(§§ 263, 1400), taking effect, as we have seen, as of the beginning of the year. Being law by relation, to the disadvantage of the taxpayer, in respect of the burden of his tax, it may well have been law by relation to his benefit in respect of the form and time of his return. There is no anomaly, to say the least, in such a rule of reciprocity. Indeed, there are special reasons why this very result must have been thought of in the framing of the statute. If a new return was required, when was it to be due? The statute tells us (§§ 227a, 241a) that, when a taxpayer makes his return on the basis of a fiscal year, the time for filing shall be the fifteenth day of the third month following the close of such year, which for these petitioners, was the fifteenth of July. Thus, the date fixed for filing was far in advance of the date when the statute was enacted. From this, the inference is a fair one that returns already filed were continued in effect, being treated as if made under the new act, which thus adopted and renewed them. Otherwise, the taxpayer was placed in default before the duty was imposed. Nor is there anything unworkable in thus applying the doctrine of relation to keep returns alive. To the extent that gross income or deductions were to be computed differently thereafter, the Commissioner could make the necessary adjustment in connection with his audit. Moreover, by virtue of his general power to make "all needful rules and regulations" with the approval of the Secretary (§ 1303), he might require of taxpayers whatever supplementary information would be necessary to enable him to act correctly. This, as we have seen, he did, designating a new date selected by himself and wholly unrelated to the fiscal year covered. The validity of such a regulation will be assumed and indeed is not contested . Nonetheless, the return exacted by the statute, the one that, in the absence of fraud, is to start the term of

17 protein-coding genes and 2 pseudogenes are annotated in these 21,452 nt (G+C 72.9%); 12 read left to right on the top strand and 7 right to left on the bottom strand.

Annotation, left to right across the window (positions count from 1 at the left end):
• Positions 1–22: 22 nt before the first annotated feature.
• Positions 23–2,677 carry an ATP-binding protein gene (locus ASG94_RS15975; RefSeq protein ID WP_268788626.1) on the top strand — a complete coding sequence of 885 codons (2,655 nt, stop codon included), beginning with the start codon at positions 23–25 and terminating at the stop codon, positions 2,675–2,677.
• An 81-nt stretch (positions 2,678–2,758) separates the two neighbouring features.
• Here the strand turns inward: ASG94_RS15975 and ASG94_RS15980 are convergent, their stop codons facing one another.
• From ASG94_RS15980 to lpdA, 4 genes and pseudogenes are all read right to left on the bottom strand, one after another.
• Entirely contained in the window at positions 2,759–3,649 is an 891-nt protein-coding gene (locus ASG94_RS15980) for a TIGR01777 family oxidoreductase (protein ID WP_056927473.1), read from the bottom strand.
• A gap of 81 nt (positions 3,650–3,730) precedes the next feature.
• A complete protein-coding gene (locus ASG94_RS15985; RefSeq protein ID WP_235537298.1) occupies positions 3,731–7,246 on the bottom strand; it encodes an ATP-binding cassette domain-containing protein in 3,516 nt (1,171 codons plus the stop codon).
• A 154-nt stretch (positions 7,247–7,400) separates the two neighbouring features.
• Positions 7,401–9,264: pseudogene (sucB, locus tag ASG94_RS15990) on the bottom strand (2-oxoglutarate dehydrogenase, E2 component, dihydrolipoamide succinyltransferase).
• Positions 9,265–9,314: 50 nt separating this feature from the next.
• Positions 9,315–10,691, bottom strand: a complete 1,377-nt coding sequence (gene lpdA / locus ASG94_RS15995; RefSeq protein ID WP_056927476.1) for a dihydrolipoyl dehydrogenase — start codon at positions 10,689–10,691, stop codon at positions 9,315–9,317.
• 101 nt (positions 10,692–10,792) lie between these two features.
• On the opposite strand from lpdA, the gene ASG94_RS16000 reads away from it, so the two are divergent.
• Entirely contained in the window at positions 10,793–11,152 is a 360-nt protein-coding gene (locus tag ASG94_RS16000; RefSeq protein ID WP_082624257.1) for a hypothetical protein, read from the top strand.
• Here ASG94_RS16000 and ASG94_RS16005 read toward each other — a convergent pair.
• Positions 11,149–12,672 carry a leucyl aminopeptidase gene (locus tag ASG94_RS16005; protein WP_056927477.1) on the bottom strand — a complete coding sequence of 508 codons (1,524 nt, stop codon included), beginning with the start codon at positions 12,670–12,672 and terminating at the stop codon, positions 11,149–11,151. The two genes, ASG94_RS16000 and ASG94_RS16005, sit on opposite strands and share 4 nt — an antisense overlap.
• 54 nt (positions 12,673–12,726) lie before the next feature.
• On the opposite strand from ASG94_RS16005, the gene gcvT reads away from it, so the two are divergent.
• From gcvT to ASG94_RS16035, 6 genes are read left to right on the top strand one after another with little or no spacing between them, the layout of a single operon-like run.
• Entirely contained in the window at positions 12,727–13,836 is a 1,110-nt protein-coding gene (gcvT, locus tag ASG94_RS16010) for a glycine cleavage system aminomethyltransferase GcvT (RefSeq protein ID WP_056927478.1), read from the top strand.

limitation (§ 250d) is the return filed by the taxpayer at the close of the fiscal year, though supplementary information may modify or add to it. Cf. Florsheim Bros. Dry Goods Co., Ltd. v. United States, 280 U. S. 453, 280 U. S. 462.
A different conclusion would lead in practice to complications and injustice. Many taxpayers filing returns under the Act of 1918 were unaffected by the changes wrought by the Act of 1921. Their returns, if made over again, would have been an exact reproduction of those they had made already. A statute would have to be very plain to justify a holding in such circumstances that there was an obligation to report anew. Certainly the average man would be slow to suspect that he was subject to such a duty. If he looked into the Treasury Decisions, he would learn that the Commissioner agreed with him. In these. he was told by the plainest implication that, unless he had an additional tax to pay, his return would stand as filed, without supplement or correction. Now, the Commissioner of Internal Revenue is without dispensing power. If a return under the old act is not good under the new one, but, instead is an utter nullity, he may not relieve the taxpayer of making a return over again. To this the government assents, and on it builds the argument that the first returns are to be disregarded altogether, whether more is due or nothing. In that view, hundreds of taxpayers, perhaps thousands, though innocent of willful wrong, have been deprived of the protection of any rule of limitation, not to speak of other penalties unwittingly incurred. A statute of uncertain meaning will not readily be made an instrument for so much of hardship and confusion.